The Supreme Court yesterday issued its first opinion addressing the scope of insider trading liability in nearly twenty years. In a much anticipated decision, the Court in Salman v. United States addressed whether insider trading liability can arise where a tipper makes a "gift" of confidential information to a trading friend or relative but receives no financial or other tangible benefit in return. Relying on the 1983 seminal insider trading case, Dirks v. SEC, the Supreme Court answered that question in the affirmative.
In Dirks, the Court articulated the so-called personal benefit test. In particular, the Court held that trading on inside information is unlawful only if there has been a breach of a duty of trust and confidence, and that the test for determining whether such a breach has occurred is whether the insider personally benefits from the disclosure. The precise contours of the personal benefit requirement have been subject to debate and uncertainty following the Second Circuit's landmark decision in 2014 in United States v. Newman.
The Court in Salman unanimously reaffirmed Dirks' personal benefit requirement for insider trading liability and held that, under Dirks, a gift of confidential information to a friend or relative may satisfy that requirement. The Court also rejected the Second Circuit's holding in Newman to the extent that it required a more substantial showing in the context of a gift to a friend or relative.
The Court did not, however, resolve the uncertainty around the personal benefit requirement. Instead, the Court narrowly limited its holding to tipping a friend or relative and expressly declined to address more broadly the scope of the personal benefit requirement outside of that specific context. That approach may be the result of the Court's recognition of a potentially significant distinction between a disclosure to a friend or relative, on the one hand, and to a market professional, such as a research analyst, on the other. Although the Court did not reach that issue, it did not adopt the government's argument that a gift of confidential information "to anyone, not just a 'trading relative or friend'" would be sufficient to satisfy Dirks.
Factual Background of Salman
Salman was a "remote" tippee who was convicted after trial of trading on material, nonpublic information about impending mergers and acquisitions. The tipper, Maher Kara, was an investment banker who provided confidential information about corporate transactions he was working on to his brother, Michael Kara. Michael used the information to execute trades for himself and provided the information to Salman (whose sister was engaged to and later married Maher). Salman, in turn, also traded on the information.[i]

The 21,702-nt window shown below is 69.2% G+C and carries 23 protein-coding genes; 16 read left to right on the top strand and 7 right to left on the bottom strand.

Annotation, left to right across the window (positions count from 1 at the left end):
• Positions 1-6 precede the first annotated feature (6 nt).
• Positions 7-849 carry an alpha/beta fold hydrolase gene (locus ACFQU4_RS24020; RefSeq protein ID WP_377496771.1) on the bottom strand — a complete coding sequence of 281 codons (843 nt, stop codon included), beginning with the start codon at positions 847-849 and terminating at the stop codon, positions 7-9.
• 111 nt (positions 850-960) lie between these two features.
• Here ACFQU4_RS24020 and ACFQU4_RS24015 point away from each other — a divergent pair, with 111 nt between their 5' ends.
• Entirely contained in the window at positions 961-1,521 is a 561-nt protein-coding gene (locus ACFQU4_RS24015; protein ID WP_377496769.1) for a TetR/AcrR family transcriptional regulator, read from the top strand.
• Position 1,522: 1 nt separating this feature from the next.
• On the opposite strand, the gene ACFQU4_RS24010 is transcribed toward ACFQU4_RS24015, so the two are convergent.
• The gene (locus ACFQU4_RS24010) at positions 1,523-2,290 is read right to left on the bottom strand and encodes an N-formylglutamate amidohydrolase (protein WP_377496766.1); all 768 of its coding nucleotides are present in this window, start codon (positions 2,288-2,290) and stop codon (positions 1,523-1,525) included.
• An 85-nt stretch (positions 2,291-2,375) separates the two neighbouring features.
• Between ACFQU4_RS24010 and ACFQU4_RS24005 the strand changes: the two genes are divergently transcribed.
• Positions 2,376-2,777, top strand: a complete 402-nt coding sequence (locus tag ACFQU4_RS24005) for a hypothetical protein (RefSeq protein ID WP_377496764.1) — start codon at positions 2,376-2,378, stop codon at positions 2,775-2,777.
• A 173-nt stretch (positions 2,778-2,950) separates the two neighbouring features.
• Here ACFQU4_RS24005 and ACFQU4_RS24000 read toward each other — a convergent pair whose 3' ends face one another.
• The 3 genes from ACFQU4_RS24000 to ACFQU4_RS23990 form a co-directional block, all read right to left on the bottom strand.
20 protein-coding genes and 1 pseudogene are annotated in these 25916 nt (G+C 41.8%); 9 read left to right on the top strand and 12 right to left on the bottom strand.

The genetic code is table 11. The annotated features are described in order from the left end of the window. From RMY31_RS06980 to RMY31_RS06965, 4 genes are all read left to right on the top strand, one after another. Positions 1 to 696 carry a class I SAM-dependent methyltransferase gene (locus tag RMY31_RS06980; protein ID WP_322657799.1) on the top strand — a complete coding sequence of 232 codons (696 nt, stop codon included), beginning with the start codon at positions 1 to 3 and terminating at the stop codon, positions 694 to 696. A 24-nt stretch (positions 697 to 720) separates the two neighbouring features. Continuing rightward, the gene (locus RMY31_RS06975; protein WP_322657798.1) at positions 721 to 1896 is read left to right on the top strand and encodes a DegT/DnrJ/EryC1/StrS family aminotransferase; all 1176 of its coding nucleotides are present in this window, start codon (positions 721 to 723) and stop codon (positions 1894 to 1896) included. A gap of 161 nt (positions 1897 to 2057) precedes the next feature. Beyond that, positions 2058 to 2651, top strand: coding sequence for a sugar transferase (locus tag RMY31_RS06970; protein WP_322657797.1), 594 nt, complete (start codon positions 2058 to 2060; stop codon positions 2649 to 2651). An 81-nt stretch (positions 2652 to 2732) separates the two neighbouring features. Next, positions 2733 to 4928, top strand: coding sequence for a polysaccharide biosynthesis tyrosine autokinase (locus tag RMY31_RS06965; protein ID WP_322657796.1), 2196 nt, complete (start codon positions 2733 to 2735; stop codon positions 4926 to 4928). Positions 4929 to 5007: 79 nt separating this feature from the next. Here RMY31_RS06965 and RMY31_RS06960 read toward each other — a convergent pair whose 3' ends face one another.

Maher testified at trial that he initially shared information with his brother on the understanding that his brother was not trading on it.[ii] However, at some point, Maher suspected his brother Michael was trading on the information, but nevertheless continued to tip him.[iii] Maher testified that he knowingly tipped Michael "to help him" and "fulfil[l] whatever needs he had."[iv]
The District Court instructed the jury that to convict Salman of insider trading, it needed to find that the insider (here, Maher) personally benefitted from the disclosure of material, nonpublic information.[v] The District Court instructed the jury that "personal benefit" to the insider could include "the benefit one would obtain from simply making a gift of confidential information to a trading relative or friend. The benefit does not need to be financial or tangible in nature."[vi]
Salman appealed his conviction to the Ninth Circuit Court of Appeals, arguing that absent a pecuniary or tangible benefit, a gift to a relative or friend could not satisfy the personal benefit requirement. The Court of Appeals affirmed, and the Supreme Court granted certiorari. Following oral argument in October of this year, the Court issued its decision yesterday.
Dirks and the Personal Benefit Requirement
The Supreme Court has repeatedly rejected a "parity of information" theory, holding that there is no "general duty between all participants in market transactions to forgo actions based on material, nonpublic information."[vii] Rather, in Dirks, the Supreme Court held that, under the "classical theory" of insider trading, a duty to refrain from trading arises only when the information has been improperly obtained-that is, when the tipper has provided information in breach of a fiduciary duty to shareholders.[viii] The Court in Dirks viewed it as "essential" that there be a "guiding principle" for market participants "whose daily activities must be limited and instructed by the SEC's inside-trading rules."[ix] Accordingly, the Court held that the "test" for determining whether a fiduciary breach has occurred is "whether the insider personally will benefit, directly or indirectly, from his disclosure."[x] "Absent some personal gain" by the insider, there has been no breach and thus no duty to refrain from trading.[xi]
This personal benefit test requires courts to focus on "objective criteria," such as whether the insider obtains "a pecuniary gain or a reputational benefit that will translate into future earnings."[xii] The Court in Dirks explained that "objective facts and circumstances [will] often justify such an inference," such as "when an insider makes a gift of confidential information to a trading relative or friend."[xiii] In that circumstance, "[t]he tip and trade resemble trading by the insider himself followed by a gift of the profits to the recipient."[xiv]